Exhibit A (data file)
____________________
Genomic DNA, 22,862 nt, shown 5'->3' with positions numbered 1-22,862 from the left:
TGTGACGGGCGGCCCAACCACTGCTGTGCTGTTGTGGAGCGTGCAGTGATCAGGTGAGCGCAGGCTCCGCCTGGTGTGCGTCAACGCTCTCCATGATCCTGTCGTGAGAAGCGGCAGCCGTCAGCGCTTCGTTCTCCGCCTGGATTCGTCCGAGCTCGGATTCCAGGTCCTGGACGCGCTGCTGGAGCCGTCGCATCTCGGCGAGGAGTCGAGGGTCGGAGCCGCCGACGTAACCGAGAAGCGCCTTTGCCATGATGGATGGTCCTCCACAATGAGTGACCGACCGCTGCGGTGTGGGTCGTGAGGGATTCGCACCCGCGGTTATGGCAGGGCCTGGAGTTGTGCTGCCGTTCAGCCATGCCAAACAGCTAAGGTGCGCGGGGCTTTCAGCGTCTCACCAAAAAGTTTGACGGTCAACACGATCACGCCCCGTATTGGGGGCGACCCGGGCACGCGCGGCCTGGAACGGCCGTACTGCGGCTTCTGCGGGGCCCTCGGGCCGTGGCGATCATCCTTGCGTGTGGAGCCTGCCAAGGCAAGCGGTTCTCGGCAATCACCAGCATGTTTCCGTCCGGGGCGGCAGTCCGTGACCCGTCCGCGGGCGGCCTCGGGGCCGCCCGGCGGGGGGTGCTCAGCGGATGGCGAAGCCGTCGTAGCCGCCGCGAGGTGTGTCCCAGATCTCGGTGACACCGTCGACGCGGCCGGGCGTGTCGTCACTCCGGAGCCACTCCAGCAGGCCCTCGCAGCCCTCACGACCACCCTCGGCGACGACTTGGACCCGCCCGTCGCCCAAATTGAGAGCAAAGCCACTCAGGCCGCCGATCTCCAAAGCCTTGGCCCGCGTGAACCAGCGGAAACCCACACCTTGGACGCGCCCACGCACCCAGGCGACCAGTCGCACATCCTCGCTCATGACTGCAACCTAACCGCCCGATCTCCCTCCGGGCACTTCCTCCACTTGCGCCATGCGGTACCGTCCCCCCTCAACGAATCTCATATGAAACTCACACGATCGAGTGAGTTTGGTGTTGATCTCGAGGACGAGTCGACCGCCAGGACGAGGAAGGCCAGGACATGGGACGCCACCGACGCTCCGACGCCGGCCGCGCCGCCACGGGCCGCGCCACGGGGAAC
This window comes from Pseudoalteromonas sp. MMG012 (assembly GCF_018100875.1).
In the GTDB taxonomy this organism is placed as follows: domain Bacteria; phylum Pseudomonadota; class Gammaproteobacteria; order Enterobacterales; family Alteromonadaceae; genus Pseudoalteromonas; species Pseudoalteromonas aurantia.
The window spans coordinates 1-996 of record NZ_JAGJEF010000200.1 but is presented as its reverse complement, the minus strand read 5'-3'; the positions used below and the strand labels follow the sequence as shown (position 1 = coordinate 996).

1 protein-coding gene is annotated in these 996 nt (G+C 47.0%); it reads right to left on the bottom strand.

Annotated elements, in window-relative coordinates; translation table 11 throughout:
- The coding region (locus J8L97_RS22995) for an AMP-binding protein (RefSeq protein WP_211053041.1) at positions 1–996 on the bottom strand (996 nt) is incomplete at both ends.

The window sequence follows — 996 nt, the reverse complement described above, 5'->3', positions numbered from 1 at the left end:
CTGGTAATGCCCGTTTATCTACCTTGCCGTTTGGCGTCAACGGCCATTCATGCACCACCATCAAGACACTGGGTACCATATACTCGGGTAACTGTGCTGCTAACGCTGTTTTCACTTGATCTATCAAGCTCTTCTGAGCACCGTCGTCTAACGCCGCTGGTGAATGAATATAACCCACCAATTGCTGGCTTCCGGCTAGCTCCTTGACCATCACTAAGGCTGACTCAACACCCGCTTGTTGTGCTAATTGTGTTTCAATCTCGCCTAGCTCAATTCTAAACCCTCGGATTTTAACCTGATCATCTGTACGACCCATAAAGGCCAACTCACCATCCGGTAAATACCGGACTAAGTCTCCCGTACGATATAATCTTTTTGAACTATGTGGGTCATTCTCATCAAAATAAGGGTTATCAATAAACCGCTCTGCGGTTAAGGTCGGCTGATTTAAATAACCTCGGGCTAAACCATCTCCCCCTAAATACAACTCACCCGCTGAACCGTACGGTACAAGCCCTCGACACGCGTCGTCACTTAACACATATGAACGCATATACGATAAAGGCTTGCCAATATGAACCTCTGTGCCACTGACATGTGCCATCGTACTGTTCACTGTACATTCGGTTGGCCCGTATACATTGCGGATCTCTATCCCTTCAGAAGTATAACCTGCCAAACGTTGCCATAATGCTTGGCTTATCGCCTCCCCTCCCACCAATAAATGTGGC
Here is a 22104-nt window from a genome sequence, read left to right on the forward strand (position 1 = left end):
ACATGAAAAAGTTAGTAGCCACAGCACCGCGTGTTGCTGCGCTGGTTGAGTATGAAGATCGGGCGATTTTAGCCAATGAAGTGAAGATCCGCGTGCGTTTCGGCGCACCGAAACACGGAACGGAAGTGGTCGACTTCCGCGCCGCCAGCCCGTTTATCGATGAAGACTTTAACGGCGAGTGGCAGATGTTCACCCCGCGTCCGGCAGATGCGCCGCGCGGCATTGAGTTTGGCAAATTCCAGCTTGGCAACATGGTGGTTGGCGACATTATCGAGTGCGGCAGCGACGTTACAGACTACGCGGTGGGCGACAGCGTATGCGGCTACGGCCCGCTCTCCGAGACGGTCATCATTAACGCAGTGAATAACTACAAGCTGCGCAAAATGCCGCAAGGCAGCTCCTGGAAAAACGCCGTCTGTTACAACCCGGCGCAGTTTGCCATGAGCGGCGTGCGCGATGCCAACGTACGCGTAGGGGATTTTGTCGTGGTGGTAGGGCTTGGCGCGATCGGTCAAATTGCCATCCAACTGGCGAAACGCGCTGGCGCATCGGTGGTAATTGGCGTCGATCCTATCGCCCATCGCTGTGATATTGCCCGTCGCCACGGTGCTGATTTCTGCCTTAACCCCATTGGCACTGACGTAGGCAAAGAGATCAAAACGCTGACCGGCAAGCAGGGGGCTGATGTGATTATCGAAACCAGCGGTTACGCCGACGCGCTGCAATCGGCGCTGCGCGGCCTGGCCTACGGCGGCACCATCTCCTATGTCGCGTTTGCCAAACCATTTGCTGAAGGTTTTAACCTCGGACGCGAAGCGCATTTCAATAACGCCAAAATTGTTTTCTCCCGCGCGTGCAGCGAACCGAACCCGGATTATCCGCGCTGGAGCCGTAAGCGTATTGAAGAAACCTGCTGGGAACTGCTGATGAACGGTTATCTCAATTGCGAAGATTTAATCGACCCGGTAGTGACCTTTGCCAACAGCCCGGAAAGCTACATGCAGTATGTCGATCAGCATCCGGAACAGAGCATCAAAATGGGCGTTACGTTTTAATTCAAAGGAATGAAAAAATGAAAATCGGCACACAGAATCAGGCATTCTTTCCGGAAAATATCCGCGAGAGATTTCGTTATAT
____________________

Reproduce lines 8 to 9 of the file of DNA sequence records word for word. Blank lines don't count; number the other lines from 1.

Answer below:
- The coding region (locus J8L97_RS22995) for an AMP-binding protein (RefSeq protein WP_211053041.1) at positions 1–996 on the bottom strand (996 nt) is incomplete at both ends.

The window sequence follows — 996 nt, the reverse complement described above, 5'->3', positions numbered from 1 at the left end: